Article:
Most of the use cases proposed by the various agencies understandably focus on interoperability between healthcare entities, but FHIR can be an effective tool for data exchange within your organization as well. If you work in a large enterprise, it’s not uncommon for your IT programmers to spend hundreds of hours a year integrating internal systems via proprietary APIs. What if all of your systems used the same interfaces for the same types of data? Interop programming would become a much simpler endeavor. So then, it’s quite possible in a large or complicated enterprise that you may want to have more than one FHIR server. Perhaps you will want a server for external inquiries, and a second or third for internal data integrations.
Let’s take allergies as an example again. Suppose that a particular payer institution has two sources for allergy data: a care management system where that data is collected by care management (CM) nurses, and a data warehouse that collects and manages that data from an HIE and other internal and external sources. For an external query, you would want to provide allergy data from the warehouse because it’s going to contain data on more members, not just those in the CM database. But you probably also want an internal FHIR server which can make the CM allergy data available to the warehouse, because it’s a direct and reliable source. In fact, for internal queries, you will probably want to ping that source before the warehouse. The FHIR resources and call syntax are the same, but the server address, the purpose, source and destination are all different.
Build vs. Partner
The technical aspects of FHIR are not too difficult to comprehend, and the decision to create a RESTful API was made in part in order to use a technology that is already commonplace. Therefore, finding trained resources who understand the technologies involved shouldn’t be a difficult task. If your environment is simple, or you have an established team for interoperability programming that is up to the task, all of the tools are publicly available for you get started on your own.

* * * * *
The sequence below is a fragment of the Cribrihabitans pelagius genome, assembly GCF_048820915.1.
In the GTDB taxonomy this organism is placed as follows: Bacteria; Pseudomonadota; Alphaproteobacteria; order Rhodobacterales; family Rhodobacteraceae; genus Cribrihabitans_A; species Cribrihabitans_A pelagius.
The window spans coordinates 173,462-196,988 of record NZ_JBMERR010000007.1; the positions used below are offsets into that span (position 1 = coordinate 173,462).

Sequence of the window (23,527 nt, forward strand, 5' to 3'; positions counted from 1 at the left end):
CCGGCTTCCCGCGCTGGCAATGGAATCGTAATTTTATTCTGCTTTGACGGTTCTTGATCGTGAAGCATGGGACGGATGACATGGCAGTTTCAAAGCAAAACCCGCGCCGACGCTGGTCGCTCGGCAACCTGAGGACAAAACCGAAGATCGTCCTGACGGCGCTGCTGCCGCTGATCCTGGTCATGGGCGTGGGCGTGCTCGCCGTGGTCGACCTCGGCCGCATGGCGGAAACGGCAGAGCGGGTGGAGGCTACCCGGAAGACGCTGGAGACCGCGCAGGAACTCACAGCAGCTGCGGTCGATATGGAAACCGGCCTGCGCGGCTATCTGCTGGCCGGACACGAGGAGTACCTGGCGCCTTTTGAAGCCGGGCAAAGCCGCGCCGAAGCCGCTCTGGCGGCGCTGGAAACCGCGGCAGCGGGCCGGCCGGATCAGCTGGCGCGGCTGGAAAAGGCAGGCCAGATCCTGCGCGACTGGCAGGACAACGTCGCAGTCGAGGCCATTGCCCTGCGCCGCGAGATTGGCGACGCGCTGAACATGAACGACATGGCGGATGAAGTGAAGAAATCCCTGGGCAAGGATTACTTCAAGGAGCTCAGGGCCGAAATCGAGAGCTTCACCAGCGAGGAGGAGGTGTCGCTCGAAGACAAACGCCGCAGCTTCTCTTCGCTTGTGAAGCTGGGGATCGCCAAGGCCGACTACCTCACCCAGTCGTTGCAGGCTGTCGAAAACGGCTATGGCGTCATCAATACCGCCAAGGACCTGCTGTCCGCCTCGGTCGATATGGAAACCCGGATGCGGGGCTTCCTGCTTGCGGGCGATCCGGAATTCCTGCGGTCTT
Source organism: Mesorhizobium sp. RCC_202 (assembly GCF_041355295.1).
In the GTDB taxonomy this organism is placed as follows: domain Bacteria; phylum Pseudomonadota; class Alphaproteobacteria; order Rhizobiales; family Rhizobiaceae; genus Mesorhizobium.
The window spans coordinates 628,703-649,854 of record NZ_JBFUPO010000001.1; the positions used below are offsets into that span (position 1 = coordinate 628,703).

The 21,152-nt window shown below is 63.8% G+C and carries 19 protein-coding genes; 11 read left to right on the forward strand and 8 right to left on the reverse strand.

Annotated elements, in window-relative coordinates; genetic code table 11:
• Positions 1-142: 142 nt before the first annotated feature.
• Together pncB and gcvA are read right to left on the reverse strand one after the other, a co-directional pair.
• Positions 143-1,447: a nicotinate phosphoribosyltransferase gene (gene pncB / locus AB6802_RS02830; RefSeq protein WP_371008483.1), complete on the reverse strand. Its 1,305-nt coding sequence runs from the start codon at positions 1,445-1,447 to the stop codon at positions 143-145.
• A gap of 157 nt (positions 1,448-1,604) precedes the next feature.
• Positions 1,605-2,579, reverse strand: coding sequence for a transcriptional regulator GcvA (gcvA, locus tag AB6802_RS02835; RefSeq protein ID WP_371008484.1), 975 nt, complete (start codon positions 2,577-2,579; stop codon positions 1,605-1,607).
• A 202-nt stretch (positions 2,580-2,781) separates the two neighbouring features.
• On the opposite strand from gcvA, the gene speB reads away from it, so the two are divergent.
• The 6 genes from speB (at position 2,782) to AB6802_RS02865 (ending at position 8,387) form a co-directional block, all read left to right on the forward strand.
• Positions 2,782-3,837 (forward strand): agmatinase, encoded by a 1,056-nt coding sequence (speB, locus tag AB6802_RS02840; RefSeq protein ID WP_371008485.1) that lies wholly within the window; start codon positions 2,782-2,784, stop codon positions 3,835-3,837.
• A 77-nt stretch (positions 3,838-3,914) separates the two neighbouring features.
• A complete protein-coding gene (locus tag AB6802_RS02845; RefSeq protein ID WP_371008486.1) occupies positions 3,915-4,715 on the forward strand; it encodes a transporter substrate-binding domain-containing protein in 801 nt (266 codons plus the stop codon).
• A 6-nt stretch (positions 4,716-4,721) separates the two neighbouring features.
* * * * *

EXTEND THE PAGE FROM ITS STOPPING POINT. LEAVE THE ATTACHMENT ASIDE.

However, consider a partner if any of the following statements are true:
You are resource or time constrained but FHIR is still a high priority
Your IT environment is large and complex (i.e., multiple clusters, a mix of new and legacy, purchased and home-grown systems)
You have multiple sources for the same data types
You have internal AND external interoperability challenges
If any of the above describes your environment, you probably want to consider partnering with a firm to envision and execute your overall FHIR strategy.
As you develop your own plans around FHIR, ask yourself these questions:
What are your use cases?
Does your plan conform to new and impending regulations?
Do you need internally and externally facing FHIR servers?
Do you need to consider value-based care (Da Vinci Project) use cases?
What are your most trusted sources of data for sharing externally?
Do you need to partner, or can you build this with existing resources?
As I mentioned, there is plenty of reading material out there. I’ve included some primary sources in the links above. I hope this post has helped you focus your research into FHIR and illuminated for you some of the considerations for this type of project. Click here to continue reading and check out Part III.
In case you missed it, check out Part I.